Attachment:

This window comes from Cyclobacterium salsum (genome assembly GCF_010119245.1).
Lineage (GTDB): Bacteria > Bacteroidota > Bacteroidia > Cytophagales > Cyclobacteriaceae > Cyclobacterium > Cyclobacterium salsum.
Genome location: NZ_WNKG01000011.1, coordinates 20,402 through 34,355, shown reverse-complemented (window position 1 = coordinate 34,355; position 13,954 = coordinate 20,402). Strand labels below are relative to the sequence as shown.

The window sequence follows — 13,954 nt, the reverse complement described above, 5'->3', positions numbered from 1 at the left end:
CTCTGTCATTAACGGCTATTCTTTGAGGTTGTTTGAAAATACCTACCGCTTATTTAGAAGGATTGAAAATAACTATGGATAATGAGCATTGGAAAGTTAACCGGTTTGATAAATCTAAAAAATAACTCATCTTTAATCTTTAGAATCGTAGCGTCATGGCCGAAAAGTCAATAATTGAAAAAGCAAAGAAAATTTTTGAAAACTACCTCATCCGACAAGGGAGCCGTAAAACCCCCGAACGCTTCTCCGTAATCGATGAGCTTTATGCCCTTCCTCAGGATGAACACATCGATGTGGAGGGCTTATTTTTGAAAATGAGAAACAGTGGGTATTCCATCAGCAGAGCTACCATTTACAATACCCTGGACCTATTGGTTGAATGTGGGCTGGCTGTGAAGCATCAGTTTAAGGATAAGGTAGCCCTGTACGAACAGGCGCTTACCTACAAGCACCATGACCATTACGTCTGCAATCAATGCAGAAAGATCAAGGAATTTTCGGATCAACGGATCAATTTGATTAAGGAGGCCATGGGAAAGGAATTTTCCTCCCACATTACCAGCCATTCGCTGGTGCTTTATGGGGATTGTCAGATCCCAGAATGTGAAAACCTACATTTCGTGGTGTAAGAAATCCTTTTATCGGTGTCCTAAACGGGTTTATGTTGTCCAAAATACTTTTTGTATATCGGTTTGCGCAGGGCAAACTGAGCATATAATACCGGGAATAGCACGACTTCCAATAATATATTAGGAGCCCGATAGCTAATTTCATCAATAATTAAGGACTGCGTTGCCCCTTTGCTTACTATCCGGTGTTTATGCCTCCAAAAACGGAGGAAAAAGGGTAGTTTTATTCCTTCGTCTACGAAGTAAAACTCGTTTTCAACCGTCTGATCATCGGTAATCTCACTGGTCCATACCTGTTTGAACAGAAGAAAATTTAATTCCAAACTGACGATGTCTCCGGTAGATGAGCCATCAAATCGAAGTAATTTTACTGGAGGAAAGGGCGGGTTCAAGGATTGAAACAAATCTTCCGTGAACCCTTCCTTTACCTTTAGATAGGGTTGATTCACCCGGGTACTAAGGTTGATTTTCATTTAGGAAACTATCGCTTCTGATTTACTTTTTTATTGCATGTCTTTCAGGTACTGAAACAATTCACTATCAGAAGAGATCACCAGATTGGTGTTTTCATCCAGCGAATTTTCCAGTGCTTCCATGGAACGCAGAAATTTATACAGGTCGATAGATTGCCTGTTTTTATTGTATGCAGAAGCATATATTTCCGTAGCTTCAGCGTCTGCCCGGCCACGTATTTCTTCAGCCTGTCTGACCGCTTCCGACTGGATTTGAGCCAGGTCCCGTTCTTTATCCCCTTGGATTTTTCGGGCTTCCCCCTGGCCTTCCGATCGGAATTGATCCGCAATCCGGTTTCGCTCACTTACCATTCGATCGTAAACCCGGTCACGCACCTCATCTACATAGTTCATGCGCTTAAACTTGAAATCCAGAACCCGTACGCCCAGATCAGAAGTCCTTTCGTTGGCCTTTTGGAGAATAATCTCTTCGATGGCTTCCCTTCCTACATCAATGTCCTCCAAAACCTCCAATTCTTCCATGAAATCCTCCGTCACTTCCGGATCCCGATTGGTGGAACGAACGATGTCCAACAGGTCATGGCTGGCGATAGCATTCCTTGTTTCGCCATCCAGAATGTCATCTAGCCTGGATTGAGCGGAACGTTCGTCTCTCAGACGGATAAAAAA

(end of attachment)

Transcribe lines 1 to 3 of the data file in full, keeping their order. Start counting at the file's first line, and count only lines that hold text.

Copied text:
This window comes from Cyclobacterium salsum (genome assembly GCF_010119245.1).
Lineage (GTDB): Bacteria > Bacteroidota > Bacteroidia > Cytophagales > Cyclobacteriaceae > Cyclobacterium > Cyclobacterium salsum.
Genome location: NZ_WNKG01000011.1, coordinates 20,402 through 34,355, shown reverse-complemented (window position 1 = coordinate 34,355; position 13,954 = coordinate 20,402). Strand labels below are relative to the sequence as shown.